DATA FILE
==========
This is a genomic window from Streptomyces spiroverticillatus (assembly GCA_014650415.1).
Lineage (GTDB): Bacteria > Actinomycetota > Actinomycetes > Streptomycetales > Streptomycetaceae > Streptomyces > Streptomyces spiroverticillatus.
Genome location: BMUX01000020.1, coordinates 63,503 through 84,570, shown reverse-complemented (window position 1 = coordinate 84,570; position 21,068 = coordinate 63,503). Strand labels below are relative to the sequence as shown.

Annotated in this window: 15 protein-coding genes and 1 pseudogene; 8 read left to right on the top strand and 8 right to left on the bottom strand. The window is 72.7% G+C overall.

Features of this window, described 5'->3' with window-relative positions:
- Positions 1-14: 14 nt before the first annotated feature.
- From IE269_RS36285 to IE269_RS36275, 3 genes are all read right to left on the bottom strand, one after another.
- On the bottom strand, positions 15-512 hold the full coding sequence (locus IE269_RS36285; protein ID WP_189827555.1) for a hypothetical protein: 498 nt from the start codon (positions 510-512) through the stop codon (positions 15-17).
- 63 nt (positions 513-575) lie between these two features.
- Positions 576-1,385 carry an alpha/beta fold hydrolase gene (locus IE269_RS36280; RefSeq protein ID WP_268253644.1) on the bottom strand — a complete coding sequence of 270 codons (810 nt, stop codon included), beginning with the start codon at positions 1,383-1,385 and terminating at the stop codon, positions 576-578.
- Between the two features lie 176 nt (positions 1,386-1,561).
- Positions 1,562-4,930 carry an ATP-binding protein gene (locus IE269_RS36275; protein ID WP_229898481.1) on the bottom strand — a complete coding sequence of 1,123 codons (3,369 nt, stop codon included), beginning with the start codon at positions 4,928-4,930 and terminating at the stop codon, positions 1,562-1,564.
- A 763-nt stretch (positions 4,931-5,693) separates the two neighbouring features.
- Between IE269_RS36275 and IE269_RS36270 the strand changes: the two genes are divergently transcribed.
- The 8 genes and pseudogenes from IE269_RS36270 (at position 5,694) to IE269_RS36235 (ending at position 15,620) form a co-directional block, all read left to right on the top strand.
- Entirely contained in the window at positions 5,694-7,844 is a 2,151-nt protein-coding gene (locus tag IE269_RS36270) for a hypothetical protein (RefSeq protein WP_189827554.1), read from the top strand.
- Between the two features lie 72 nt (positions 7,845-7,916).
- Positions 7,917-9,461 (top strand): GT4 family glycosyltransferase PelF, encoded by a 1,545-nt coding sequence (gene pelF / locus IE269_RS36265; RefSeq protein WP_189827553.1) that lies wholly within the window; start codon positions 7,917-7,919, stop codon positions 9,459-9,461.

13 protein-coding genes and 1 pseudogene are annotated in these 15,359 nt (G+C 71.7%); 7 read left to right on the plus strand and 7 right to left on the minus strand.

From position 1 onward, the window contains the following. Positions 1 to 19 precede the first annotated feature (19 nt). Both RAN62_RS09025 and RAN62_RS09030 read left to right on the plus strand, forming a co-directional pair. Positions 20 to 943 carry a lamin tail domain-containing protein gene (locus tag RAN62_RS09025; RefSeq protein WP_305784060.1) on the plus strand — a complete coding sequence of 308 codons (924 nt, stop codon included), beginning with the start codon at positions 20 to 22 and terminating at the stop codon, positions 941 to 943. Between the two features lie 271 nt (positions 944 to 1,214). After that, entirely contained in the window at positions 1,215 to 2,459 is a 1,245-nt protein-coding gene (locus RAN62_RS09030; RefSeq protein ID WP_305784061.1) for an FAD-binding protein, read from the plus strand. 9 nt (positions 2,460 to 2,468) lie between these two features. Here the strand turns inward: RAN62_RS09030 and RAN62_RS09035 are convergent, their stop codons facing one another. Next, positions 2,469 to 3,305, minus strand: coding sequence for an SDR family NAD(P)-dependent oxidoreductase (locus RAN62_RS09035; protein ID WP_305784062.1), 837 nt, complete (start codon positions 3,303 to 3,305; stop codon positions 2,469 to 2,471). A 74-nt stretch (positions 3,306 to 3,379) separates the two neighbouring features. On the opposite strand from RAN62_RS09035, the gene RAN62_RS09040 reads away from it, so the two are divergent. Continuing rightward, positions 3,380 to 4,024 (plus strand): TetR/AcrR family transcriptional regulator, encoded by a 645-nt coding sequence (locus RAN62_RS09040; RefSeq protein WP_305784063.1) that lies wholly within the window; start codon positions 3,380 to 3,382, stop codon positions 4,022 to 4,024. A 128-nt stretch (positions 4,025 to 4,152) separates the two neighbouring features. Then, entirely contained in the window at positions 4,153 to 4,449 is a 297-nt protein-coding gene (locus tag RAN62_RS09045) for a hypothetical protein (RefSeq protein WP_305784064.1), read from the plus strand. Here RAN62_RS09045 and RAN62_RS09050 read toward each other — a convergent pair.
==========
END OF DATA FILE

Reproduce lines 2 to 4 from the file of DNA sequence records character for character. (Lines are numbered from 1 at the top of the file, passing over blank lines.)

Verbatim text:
Lineage (GTDB): Bacteria > Actinomycetota > Actinomycetes > Streptomycetales > Streptomycetaceae > Streptomyces > Streptomyces spiroverticillatus.
Genome location: BMUX01000020.1, coordinates 63,503 through 84,570, shown reverse-complemented (window position 1 = coordinate 84,570; position 21,068 = coordinate 63,503). Strand labels below are relative to the sequence as shown.

Annotated in this window: 15 protein-coding genes and 1 pseudogene; 8 read left to right on the top strand and 8 right to left on the bottom strand. The window is 72.7% G+C overall.